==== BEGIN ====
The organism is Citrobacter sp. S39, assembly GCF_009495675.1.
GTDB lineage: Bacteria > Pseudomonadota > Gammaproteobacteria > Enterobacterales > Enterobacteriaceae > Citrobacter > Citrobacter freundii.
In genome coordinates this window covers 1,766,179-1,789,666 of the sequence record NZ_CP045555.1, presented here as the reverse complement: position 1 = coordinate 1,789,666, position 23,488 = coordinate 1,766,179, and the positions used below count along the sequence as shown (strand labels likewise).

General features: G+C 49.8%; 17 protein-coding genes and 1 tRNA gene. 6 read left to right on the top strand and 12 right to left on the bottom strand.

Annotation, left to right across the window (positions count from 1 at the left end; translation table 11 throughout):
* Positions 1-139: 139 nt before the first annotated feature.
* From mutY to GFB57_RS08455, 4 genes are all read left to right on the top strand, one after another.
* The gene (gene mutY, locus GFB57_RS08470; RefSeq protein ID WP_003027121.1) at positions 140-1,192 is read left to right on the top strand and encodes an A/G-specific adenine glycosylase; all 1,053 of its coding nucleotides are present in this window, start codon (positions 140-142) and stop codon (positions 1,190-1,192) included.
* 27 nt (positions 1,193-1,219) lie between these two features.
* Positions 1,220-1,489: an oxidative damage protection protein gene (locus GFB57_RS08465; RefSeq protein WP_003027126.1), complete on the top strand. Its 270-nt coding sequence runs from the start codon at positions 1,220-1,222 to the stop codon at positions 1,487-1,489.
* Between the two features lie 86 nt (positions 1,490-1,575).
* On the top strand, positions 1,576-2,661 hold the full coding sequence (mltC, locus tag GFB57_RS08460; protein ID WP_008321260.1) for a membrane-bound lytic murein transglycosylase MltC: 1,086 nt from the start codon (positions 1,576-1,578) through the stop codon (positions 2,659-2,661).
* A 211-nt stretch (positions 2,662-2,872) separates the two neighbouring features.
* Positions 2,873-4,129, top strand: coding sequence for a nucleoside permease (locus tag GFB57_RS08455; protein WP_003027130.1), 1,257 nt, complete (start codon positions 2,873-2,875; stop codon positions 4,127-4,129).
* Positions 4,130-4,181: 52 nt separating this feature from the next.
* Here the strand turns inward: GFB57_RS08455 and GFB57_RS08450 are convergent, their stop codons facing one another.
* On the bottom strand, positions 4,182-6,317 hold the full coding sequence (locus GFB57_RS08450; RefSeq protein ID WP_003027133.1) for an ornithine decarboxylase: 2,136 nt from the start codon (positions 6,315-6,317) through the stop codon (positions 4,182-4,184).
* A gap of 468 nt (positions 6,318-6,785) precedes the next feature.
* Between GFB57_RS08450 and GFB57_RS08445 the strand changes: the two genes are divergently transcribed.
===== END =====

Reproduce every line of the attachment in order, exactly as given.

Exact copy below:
The organism is Citrobacter sp. S39, assembly GCF_009495675.1.
GTDB lineage: Bacteria > Pseudomonadota > Gammaproteobacteria > Enterobacterales > Enterobacteriaceae > Citrobacter > Citrobacter freundii.
In genome coordinates this window covers 1,766,179-1,789,666 of the sequence record NZ_CP045555.1, presented here as the reverse complement: position 1 = coordinate 1,789,666, position 23,488 = coordinate 1,766,179, and the positions used below count along the sequence as shown (strand labels likewise).

General features: G+C 49.8%; 17 protein-coding genes and 1 tRNA gene. 6 read left to right on the top strand and 12 right to left on the bottom strand.

Annotation, left to right across the window (positions count from 1 at the left end; translation table 11 throughout):
* Positions 1-139: 139 nt before the first annotated feature.
* From mutY to GFB57_RS08455, 4 genes are all read left to right on the top strand, one after another.
* The gene (gene mutY, locus GFB57_RS08470; RefSeq protein ID WP_003027121.1) at positions 140-1,192 is read left to right on the top strand and encodes an A/G-specific adenine glycosylase; all 1,053 of its coding nucleotides are present in this window, start codon (positions 140-142) and stop codon (positions 1,190-1,192) included.
* 27 nt (positions 1,193-1,219) lie between these two features.
* Positions 1,220-1,489: an oxidative damage protection protein gene (locus GFB57_RS08465; RefSeq protein WP_003027126.1), complete on the top strand. Its 270-nt coding sequence runs from the start codon at positions 1,220-1,222 to the stop codon at positions 1,487-1,489.
* Between the two features lie 86 nt (positions 1,490-1,575).
* On the top strand, positions 1,576-2,661 hold the full coding sequence (mltC, locus tag GFB57_RS08460; protein ID WP_008321260.1) for a membrane-bound lytic murein transglycosylase MltC: 1,086 nt from the start codon (positions 1,576-1,578) through the stop codon (positions 2,659-2,661).
* A 211-nt stretch (positions 2,662-2,872) separates the two neighbouring features.
* Positions 2,873-4,129, top strand: coding sequence for a nucleoside permease (locus tag GFB57_RS08455; protein WP_003027130.1), 1,257 nt, complete (start codon positions 2,873-2,875; stop codon positions 4,127-4,129).
* Positions 4,130-4,181: 52 nt separating this feature from the next.
* Here the strand turns inward: GFB57_RS08455 and GFB57_RS08450 are convergent, their stop codons facing one another.
* On the bottom strand, positions 4,182-6,317 hold the full coding sequence (locus GFB57_RS08450; RefSeq protein ID WP_003027133.1) for an ornithine decarboxylase: 2,136 nt from the start codon (positions 6,315-6,317) through the stop codon (positions 4,182-4,184).
* A gap of 468 nt (positions 6,318-6,785) precedes the next feature.
* Between GFB57_RS08450 and GFB57_RS08445 the strand changes: the two genes are divergently transcribed.